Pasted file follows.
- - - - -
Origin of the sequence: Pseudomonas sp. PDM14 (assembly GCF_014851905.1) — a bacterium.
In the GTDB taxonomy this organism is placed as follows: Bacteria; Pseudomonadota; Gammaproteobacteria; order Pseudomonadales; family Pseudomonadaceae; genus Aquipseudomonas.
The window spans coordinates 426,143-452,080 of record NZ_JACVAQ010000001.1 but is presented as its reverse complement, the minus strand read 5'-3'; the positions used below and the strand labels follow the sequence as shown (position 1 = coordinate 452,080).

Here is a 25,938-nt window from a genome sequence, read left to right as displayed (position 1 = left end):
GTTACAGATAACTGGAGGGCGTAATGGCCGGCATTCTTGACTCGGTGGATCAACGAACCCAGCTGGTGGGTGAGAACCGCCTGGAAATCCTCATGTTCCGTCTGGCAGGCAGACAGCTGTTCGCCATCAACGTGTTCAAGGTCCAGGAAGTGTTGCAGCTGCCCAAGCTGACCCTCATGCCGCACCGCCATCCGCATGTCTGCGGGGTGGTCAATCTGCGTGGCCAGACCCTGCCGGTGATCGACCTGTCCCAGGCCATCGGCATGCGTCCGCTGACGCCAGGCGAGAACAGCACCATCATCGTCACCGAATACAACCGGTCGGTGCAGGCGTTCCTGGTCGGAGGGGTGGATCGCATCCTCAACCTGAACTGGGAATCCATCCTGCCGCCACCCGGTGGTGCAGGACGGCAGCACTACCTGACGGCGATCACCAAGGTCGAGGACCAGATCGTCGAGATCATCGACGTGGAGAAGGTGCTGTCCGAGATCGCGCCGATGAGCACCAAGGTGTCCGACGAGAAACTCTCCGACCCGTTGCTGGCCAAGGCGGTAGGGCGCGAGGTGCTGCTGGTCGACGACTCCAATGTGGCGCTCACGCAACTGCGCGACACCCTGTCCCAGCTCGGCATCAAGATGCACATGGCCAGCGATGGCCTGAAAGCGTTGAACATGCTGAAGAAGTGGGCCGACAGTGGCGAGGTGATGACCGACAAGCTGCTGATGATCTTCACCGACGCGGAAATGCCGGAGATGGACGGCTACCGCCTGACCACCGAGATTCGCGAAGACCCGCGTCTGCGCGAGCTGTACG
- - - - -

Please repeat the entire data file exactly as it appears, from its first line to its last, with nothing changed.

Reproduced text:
Origin of the sequence: Pseudomonas sp. PDM14 (assembly GCF_014851905.1) — a bacterium.
In the GTDB taxonomy this organism is placed as follows: Bacteria; Pseudomonadota; Gammaproteobacteria; order Pseudomonadales; family Pseudomonadaceae; genus Aquipseudomonas.
The window spans coordinates 426,143-452,080 of record NZ_JACVAQ010000001.1 but is presented as its reverse complement, the minus strand read 5'-3'; the positions used below and the strand labels follow the sequence as shown (position 1 = coordinate 452,080).

Here is a 25,938-nt window from a genome sequence, read left to right as displayed (position 1 = left end):
GTTACAGATAACTGGAGGGCGTAATGGCCGGCATTCTTGACTCGGTGGATCAACGAACCCAGCTGGTGGGTGAGAACCGCCTGGAAATCCTCATGTTCCGTCTGGCAGGCAGACAGCTGTTCGCCATCAACGTGTTCAAGGTCCAGGAAGTGTTGCAGCTGCCCAAGCTGACCCTCATGCCGCACCGCCATCCGCATGTCTGCGGGGTGGTCAATCTGCGTGGCCAGACCCTGCCGGTGATCGACCTGTCCCAGGCCATCGGCATGCGTCCGCTGACGCCAGGCGAGAACAGCACCATCATCGTCACCGAATACAACCGGTCGGTGCAGGCGTTCCTGGTCGGAGGGGTGGATCGCATCCTCAACCTGAACTGGGAATCCATCCTGCCGCCACCCGGTGGTGCAGGACGGCAGCACTACCTGACGGCGATCACCAAGGTCGAGGACCAGATCGTCGAGATCATCGACGTGGAGAAGGTGCTGTCCGAGATCGCGCCGATGAGCACCAAGGTGTCCGACGAGAAACTCTCCGACCCGTTGCTGGCCAAGGCGGTAGGGCGCGAGGTGCTGCTGGTCGACGACTCCAATGTGGCGCTCACGCAACTGCGCGACACCCTGTCCCAGCTCGGCATCAAGATGCACATGGCCAGCGATGGCCTGAAAGCGTTGAACATGCTGAAGAAGTGGGCCGACAGTGGCGAGGTGATGACCGACAAGCTGCTGATGATCTTCACCGACGCGGAAATGCCGGAGATGGACGGCTACCGCCTGACCACCGAGATTCGCGAAGACCCGCGTCTGCGCGAGCTGTACG